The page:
First published on 19 Jul 2012. Updated on 6 Aug 2012.
At first blush Good Morning To The Night, credited to Elton vs Pnau, may seem pretty straightforward – yet looks can be deceiving. It’s not Pnau covering songs by their champion and mentor, nor is it the Sydney-born duo remixing old Elton John tracks.
It’s something far more interesting: Peter Mayes and Nick Littlemore were given access to the multitracks of Elton’s extraordinary early '70s catalogue (the ten albums from 1970’s Elton John through to 1976’s Blue Moves), from which they took different elements – a vocal take here, a brass lick there, one song’s piano and another’s drum patterns – and built them into entirely new songs. It’s the same sort of meticulous patchwork approach that echoes the Avalanches’ 2000 game-changer Since I Left You.
“That was a pretty big reference for us,” Littlemore confirms. “That, and also our first record, Sambanova , which was a sample-based record. We had the multitrack for most things so we could take different elements and the choices were kind of endless in what we could possibly do.”
The result is a mix of John’s intricate arrangements and Pnau’s breezy keys and ear for the dancefloor. However, Littlemore’s quick to point that “it was a very slow process – we’d do most of the work on paper. It became about 50 per cent inspiration and 50 per cent just slow, mind-numbing editing."
“Initially we listened to the records a lot, for three or four, maybe five months, and we made notes about the keys of songs and the rough tempos, but then when we put them together, we never pitch-shifted a note – we’d just find the right one on a different track. It was really like sculpting.”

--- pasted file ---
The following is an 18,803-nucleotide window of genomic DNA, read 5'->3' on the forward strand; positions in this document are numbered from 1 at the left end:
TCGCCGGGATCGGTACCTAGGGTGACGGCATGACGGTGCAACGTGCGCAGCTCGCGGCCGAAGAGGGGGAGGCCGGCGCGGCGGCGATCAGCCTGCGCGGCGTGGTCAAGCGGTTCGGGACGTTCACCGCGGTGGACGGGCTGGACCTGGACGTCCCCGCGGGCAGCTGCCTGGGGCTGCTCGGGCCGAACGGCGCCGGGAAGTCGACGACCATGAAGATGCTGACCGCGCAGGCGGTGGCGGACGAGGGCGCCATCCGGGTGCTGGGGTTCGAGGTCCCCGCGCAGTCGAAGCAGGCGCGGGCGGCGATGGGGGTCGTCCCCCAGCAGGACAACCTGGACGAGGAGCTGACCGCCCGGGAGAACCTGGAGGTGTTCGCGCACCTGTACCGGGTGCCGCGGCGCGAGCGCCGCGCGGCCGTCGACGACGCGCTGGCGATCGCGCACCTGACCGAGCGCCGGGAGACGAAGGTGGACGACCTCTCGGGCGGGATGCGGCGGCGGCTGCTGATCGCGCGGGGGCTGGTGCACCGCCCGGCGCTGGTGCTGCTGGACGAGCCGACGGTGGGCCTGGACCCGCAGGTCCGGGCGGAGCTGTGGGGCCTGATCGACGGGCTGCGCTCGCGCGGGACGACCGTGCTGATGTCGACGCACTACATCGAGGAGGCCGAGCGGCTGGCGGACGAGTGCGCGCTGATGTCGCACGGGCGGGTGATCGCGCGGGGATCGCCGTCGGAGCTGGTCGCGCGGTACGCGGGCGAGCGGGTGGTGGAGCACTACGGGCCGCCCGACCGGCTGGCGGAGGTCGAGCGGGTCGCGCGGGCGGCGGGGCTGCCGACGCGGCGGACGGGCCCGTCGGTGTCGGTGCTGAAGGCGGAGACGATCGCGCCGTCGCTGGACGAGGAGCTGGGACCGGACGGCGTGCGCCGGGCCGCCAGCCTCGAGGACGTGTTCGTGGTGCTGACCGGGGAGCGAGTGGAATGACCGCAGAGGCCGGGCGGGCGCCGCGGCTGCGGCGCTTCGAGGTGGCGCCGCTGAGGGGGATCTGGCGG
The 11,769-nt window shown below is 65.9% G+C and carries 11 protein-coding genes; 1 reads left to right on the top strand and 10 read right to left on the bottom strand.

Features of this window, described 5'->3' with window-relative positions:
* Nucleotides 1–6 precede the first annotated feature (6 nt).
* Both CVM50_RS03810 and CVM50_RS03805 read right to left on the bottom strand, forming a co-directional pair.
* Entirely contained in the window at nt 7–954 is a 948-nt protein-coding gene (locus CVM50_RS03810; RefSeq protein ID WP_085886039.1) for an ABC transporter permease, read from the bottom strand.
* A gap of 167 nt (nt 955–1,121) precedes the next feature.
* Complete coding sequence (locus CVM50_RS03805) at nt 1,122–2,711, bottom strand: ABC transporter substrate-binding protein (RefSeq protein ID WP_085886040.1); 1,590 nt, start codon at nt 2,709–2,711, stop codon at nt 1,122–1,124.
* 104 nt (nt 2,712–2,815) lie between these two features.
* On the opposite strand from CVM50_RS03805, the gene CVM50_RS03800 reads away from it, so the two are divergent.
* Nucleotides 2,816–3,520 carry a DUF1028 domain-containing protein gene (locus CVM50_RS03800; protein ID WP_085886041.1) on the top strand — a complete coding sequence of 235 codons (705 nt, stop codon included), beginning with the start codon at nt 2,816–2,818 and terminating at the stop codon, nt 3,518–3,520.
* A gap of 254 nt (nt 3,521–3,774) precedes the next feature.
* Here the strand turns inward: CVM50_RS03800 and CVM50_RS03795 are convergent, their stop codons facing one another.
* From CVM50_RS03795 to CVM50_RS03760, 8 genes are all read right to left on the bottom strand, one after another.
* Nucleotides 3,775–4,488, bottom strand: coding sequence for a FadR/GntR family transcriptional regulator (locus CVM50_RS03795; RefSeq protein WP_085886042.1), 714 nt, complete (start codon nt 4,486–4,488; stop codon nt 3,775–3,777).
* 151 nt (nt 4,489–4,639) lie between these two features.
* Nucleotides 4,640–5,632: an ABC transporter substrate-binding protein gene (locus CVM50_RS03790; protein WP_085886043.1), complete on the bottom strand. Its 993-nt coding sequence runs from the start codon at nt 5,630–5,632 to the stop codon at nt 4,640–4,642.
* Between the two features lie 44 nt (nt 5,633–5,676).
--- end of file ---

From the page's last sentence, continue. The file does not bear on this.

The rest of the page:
It was clearly a labour of love, though. “These records were incredibly made: there were a lot of songs [we used] that weren’t hits but the songs and the instrumentation and the use of harmony is just amazing. We really tried to find the grooviest little moments and bring it back to a Pnau kind of simplicity and dancability, and give it that kind of hypnotic groove.”
There are also a few little possible musical jokes in there: for example, is the slow drum pattern and heavy delay on Elton’s resigned “hello” at the beginning of ‘Telegraph to the Afterlife’ an attempt to create their own version of Pink Floyd’s ‘Comfortably Numb’?
“Well, it wasn’t a conscious rip,” he laughs, “and I know in hindsight it totally looks like that – I’m fine with that because it’s a great thing to have a homage to, and it’s a similar era and all that.”
So how long did it take?
“About two years – well, over the course of three, I guess, but obviously we were doing other things at the same time [including Pnau’s Soft Universe, released earlier this year]. We like to work on multiple things anyway, because you get inspired and you learn different techniques – you can feed one project back to another so easily.”
Did this influence Soft Universe?
“Not really, but definitely with the new Empire stuff that we’re writing there is a more 70s approach to songwriting.”
Yes, Empire of the Sun has reactivated – and Littlemore’s 100 per cent back, having vanished before Luke Steele took the band on the road sans Littlemore for the 2009 Parklife tour.
“Yeah, well, I went to the circus,” he laughs (he’d taken a commission to do the music for Cirque du Soliel). “But I’m back, and we’ve been making a record for about eight months. Luke and I are about to work on it for another two months and hopefully that’ll get it done, but you never know with these things. You can’t rush art, you know.
Good Morning to the Night is out Fri Jul 27 Etc Etc/Universal.